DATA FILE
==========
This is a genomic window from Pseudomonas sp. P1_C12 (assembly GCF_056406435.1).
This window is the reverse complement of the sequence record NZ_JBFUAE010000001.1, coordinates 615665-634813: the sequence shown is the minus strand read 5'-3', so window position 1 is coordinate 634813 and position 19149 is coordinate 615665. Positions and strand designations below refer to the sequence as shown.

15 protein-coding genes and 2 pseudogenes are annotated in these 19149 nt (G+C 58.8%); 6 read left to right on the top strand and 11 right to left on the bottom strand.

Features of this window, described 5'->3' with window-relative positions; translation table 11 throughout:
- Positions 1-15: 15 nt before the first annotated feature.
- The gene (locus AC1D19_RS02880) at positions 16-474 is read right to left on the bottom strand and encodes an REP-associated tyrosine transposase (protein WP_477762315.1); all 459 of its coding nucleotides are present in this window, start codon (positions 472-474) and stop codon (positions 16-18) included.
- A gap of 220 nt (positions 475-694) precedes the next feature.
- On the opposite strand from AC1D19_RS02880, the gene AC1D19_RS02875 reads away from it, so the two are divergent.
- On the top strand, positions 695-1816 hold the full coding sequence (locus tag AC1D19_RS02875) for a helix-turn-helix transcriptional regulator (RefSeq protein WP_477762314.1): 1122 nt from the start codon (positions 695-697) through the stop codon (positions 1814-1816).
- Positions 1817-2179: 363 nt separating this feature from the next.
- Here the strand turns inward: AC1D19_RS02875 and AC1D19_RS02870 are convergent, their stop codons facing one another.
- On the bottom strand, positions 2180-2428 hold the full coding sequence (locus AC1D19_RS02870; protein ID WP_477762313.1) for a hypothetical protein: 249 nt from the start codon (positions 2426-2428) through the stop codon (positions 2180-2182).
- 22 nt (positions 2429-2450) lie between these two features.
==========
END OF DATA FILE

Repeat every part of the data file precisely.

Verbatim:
This is a genomic window from Pseudomonas sp. P1_C12 (assembly GCF_056406435.1).
This window is the reverse complement of the sequence record NZ_JBFUAE010000001.1, coordinates 615665-634813: the sequence shown is the minus strand read 5'-3', so window position 1 is coordinate 634813 and position 19149 is coordinate 615665. Positions and strand designations below refer to the sequence as shown.

15 protein-coding genes and 2 pseudogenes are annotated in these 19149 nt (G+C 58.8%); 6 read left to right on the top strand and 11 right to left on the bottom strand.

Features of this window, described 5'->3' with window-relative positions; translation table 11 throughout:
- Positions 1-15: 15 nt before the first annotated feature.
- The gene (locus AC1D19_RS02880) at positions 16-474 is read right to left on the bottom strand and encodes an REP-associated tyrosine transposase (protein WP_477762315.1); all 459 of its coding nucleotides are present in this window, start codon (positions 472-474) and stop codon (positions 16-18) included.
- A gap of 220 nt (positions 475-694) precedes the next feature.
- On the opposite strand from AC1D19_RS02880, the gene AC1D19_RS02875 reads away from it, so the two are divergent.
- On the top strand, positions 695-1816 hold the full coding sequence (locus tag AC1D19_RS02875) for a helix-turn-helix transcriptional regulator (RefSeq protein WP_477762314.1): 1122 nt from the start codon (positions 695-697) through the stop codon (positions 1814-1816).
- Positions 1817-2179: 363 nt separating this feature from the next.
- Here the strand turns inward: AC1D19_RS02875 and AC1D19_RS02870 are convergent, their stop codons facing one another.
- On the bottom strand, positions 2180-2428 hold the full coding sequence (locus AC1D19_RS02870; protein ID WP_477762313.1) for a hypothetical protein: 249 nt from the start codon (positions 2426-2428) through the stop codon (positions 2180-2182).
- 22 nt (positions 2429-2450) lie between these two features.